Despite announcing a billion-dollar surplus in their budget last month, the Saskatchewan Party government is cutting university funding this year by more than 3%, continuing a decade-long trend of cuts and underfunding that has led to budget cuts and tuition hikes at Saskatchewan’s post-secondary institutions.

While the government claims that they’ve increased funding for post-secondary education, budget estimates reveal that universities, federated and affiliated colleges will receive $431.8 million in operating grants 2023-24 – a funding cut of $14.1 million or 3.2%. Over the past decade, funding for the sector has decreased by a total of $41 million or 8.7% compared to the 2013-14 provincial budget.

“This is absolutely the wrong direction for our province to be going in,” said Judy Henley, President of CUPE Saskatchewan. “Investing in post-secondary education is investing in the future of our province, and our universities and colleges are vital to growing our economy and retaining skilled workers. At a time when we’re facing a record surplus, we should be investing in our post-secondary institutions, not making cuts.”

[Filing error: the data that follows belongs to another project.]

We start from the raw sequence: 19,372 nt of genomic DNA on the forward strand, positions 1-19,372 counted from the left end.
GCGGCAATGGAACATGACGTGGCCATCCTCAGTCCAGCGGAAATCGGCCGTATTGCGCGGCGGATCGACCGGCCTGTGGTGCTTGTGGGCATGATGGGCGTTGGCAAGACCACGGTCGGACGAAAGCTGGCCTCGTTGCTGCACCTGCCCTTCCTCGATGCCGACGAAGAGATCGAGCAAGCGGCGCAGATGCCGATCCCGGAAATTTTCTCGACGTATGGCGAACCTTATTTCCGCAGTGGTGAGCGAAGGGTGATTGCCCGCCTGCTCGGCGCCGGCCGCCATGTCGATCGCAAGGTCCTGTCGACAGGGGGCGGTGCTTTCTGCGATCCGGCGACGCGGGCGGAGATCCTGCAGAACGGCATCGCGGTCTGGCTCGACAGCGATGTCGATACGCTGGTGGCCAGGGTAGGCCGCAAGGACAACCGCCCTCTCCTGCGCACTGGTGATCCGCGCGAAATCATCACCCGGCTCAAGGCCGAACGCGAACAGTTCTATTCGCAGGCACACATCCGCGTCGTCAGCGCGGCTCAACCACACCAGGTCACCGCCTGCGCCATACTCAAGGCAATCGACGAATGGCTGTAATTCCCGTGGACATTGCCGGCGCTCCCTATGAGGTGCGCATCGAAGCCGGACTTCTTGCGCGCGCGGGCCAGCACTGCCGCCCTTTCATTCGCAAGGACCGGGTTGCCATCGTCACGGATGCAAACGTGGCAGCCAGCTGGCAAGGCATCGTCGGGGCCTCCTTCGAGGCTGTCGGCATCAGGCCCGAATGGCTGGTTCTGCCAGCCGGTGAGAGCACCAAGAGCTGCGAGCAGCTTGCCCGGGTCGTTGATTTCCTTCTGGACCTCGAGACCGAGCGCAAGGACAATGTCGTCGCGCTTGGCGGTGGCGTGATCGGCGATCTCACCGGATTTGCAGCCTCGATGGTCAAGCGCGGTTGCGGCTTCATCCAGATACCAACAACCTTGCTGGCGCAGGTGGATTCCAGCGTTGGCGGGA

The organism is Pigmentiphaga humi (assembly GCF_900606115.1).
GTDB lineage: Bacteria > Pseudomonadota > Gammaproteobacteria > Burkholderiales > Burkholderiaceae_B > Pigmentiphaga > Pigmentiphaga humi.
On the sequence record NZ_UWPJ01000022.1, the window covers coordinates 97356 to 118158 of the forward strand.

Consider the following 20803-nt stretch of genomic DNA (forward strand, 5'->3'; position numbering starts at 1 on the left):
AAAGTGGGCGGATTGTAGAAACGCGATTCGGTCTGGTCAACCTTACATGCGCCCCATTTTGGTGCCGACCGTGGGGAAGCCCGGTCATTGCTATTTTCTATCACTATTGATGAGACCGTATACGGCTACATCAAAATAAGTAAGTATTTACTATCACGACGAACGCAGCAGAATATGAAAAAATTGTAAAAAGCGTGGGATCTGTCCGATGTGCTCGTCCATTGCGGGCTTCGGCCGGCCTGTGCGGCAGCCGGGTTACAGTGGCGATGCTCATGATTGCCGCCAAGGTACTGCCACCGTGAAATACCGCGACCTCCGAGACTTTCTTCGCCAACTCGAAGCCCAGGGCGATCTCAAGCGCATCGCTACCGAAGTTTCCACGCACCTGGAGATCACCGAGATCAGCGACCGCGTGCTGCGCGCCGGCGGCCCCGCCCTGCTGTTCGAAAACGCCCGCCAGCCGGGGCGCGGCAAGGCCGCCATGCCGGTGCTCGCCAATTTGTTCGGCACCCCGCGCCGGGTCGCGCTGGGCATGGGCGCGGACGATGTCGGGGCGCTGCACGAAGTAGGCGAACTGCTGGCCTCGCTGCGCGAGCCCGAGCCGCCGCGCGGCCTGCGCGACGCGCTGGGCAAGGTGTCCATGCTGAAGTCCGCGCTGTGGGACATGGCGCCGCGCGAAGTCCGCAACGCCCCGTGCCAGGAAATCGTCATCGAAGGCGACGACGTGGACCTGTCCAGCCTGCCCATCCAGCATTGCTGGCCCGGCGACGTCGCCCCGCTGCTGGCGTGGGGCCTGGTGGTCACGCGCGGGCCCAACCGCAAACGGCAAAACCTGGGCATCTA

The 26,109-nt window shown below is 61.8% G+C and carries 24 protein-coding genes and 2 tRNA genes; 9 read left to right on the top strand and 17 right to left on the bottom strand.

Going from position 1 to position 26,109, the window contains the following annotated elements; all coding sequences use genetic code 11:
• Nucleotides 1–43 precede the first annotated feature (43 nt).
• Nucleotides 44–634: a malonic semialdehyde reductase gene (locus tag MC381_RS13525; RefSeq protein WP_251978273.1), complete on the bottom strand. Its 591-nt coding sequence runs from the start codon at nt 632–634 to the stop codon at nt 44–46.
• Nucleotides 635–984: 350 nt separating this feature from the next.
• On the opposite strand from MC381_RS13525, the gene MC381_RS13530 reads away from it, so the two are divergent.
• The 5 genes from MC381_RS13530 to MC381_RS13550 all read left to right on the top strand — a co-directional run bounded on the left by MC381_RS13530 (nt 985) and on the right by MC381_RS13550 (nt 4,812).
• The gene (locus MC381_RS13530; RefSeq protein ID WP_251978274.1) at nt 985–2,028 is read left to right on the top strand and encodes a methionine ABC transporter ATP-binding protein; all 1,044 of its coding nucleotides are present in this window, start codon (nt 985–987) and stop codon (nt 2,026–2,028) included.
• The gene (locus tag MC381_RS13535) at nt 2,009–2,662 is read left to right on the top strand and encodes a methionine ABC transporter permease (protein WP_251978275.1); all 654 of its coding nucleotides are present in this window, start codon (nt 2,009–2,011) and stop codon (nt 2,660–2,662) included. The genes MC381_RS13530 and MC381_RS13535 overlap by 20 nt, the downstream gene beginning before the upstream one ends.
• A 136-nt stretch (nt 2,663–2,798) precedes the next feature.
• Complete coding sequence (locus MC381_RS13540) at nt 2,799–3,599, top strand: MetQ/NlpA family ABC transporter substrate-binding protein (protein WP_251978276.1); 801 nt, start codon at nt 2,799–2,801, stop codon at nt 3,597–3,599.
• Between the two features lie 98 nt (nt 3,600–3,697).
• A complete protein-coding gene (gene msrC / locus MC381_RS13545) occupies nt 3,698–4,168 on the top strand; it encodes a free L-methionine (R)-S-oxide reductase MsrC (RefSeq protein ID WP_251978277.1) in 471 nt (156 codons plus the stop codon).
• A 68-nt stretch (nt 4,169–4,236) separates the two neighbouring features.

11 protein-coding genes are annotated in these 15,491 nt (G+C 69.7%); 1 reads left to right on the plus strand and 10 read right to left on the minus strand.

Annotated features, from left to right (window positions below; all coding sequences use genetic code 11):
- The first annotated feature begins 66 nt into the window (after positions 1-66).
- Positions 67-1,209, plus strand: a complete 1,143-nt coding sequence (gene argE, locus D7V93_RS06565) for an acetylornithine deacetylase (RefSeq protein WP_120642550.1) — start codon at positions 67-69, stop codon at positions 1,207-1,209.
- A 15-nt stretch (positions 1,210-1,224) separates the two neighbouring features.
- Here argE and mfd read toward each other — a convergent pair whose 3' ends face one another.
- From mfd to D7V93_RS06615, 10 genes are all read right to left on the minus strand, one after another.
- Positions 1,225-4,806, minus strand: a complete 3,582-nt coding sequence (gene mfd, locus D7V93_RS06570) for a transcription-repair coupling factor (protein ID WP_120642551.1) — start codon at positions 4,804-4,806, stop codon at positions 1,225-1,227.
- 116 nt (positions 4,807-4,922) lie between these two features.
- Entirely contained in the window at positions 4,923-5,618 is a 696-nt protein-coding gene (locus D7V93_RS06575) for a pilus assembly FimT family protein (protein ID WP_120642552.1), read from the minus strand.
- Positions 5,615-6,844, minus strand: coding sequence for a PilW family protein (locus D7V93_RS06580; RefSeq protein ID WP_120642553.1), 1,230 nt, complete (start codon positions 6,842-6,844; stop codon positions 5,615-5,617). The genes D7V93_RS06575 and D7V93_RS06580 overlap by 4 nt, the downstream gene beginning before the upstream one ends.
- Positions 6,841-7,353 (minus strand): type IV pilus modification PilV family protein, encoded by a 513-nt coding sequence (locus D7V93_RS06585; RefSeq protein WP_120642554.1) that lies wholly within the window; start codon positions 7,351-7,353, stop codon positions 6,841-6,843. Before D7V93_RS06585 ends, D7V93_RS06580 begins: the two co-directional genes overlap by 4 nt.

This year’s budget shows a decrease in operating grant funding at the University of Saskatchewan of $15.5 million or 5.6% compared to last year. The University of Regina is facing operating grant funding cuts of $5.5 million or 4.8% when compared to the previous year, and First Nations University of Canada is also facing an operating grant funding cut of 4.8%. Prior to the provincial budget, the University of Regina was already facing a funding shortfall and indicated they were looking at cost-cutting measures including budget reductions of 5-7% and encouraging faculty to take early voluntary retirement.

“Universities and colleges have already faced tuition hikes, service cuts, and layoffs over the past decade,” said Gail Lasiuk, President of CUPE 1975, representing employees at the University of Saskatchewan. “The recent Saskatchewan Party budget poses more of the same tough choices for Saskatchewan campuses. The government claims their budget is “Growth that Works for Everyone,” but clearly that doesn’t include many in post-secondary. Further cuts and rising tuition are expected to balance post-secondary budgets while the government sits on a record surplus.”

CUPE represents over 3,300 members working in Saskatchewan’s university sector as support workers, sessional lecturers, post-doctoral fellows, and research and teaching assistants.